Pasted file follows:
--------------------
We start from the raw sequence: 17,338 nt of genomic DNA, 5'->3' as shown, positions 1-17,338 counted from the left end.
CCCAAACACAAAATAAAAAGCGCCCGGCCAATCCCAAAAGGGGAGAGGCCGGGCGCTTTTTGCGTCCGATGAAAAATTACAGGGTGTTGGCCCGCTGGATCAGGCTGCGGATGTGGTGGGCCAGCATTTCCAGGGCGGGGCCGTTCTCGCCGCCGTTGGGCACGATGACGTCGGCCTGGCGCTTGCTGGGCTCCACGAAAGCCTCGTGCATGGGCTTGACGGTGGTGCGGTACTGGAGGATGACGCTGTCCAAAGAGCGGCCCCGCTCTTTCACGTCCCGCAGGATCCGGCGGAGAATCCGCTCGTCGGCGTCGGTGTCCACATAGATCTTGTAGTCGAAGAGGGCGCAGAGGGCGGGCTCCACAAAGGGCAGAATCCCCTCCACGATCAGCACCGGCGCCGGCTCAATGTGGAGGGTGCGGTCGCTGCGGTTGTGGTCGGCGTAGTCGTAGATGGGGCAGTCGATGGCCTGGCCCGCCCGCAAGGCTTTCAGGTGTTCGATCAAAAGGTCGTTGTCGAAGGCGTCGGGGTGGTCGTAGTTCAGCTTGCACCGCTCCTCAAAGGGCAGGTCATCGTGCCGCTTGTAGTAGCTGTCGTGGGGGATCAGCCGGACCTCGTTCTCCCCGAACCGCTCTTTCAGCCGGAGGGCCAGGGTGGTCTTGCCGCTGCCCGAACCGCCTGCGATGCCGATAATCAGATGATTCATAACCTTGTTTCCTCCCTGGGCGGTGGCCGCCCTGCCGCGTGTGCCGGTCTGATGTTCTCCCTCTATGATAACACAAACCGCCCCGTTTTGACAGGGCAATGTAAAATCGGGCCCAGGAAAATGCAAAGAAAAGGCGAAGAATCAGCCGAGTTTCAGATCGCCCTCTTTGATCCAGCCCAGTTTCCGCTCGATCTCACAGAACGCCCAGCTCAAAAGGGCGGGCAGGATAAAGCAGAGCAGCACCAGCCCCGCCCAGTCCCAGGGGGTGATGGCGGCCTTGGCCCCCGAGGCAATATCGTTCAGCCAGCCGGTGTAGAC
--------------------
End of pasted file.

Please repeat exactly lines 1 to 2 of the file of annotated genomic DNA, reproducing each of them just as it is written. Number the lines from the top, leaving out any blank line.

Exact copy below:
We start from the raw sequence: 17,338 nt of genomic DNA, 5'->3' as shown, positions 1-17,338 counted from the left end.
CCCAAACACAAAATAAAAAGCGCCCGGCCAATCCCAAAAGGGGAGAGGCCGGGCGCTTTTTGCGTCCGATGAAAAATTACAGGGTGTTGGCCCGCTGGATCAGGCTGCGGATGTGGTGGGCCAGCATTTCCAGGGCGGGGCCGTTCTCGCCGCCGTTGGGCACGATGACGTCGGCCTGGCGCTTGCTGGGCTCCACGAAAGCCTCGTGCATGGGCTTGACGGTGGTGCGGTACTGGAGGATGACGCTGTCCAAAGAGCGGCCCCGCTCTTTCACGTCCCGCAGGATCCGGCGGAGAATCCGCTCGTCGGCGTCGGTGTCCACATAGATCTTGTAGTCGAAGAGGGCGCAGAGGGCGGGCTCCACAAAGGGCAGAATCCCCTCCACGATCAGCACCGGCGCCGGCTCAATGTGGAGGGTGCGGTCGCTGCGGTTGTGGTCGGCGTAGTCGTAGATGGGGCAGTCGATGGCCTGGCCCGCCCGCAAGGCTTTCAGGTGTTCGATCAAAAGGTCGTTGTCGAAGGCGTCGGGGTGGTCGTAGTTCAGCTTGCACCGCTCCTCAAAGGGCAGGTCATCGTGCCGCTTGTAGTAGCTGTCGTGGGGGATCAGCCGGACCTCGTTCTCCCCGAACCGCTCTTTCAGCCGGAGGGCCAGGGTGGTCTTGCCGCTGCCCGAACCGCCTGCGATGCCGATAATCAGATGATTCATAACCTTGTTTCCTCCCTGGGCGGTGGCCGCCCTGCCGCGTGTGCCGGTCTGATGTTCTCCCTCTATGATAACACAAACCGCCCCGTTTTGACAGGGCAATGTAAAATCGGGCCCAGGAAAATGCAAAGAAAAGGCGAAGAATCAGCCGAGTTTCAGATCGCCCTCTTTGATCCAGCCCAGTTTCCGCTCGATCTCACAGAACGCCCAGCTCAAAAGGGCGGGCAGGATAAAGCAGAGCAGCACCAGCCCCGCCCAGTCCCAGGGGGTGATGGCGGCCTTGGCCCCCGAGGCAATATCGTTCAGCCAGCCGGTGTAGAC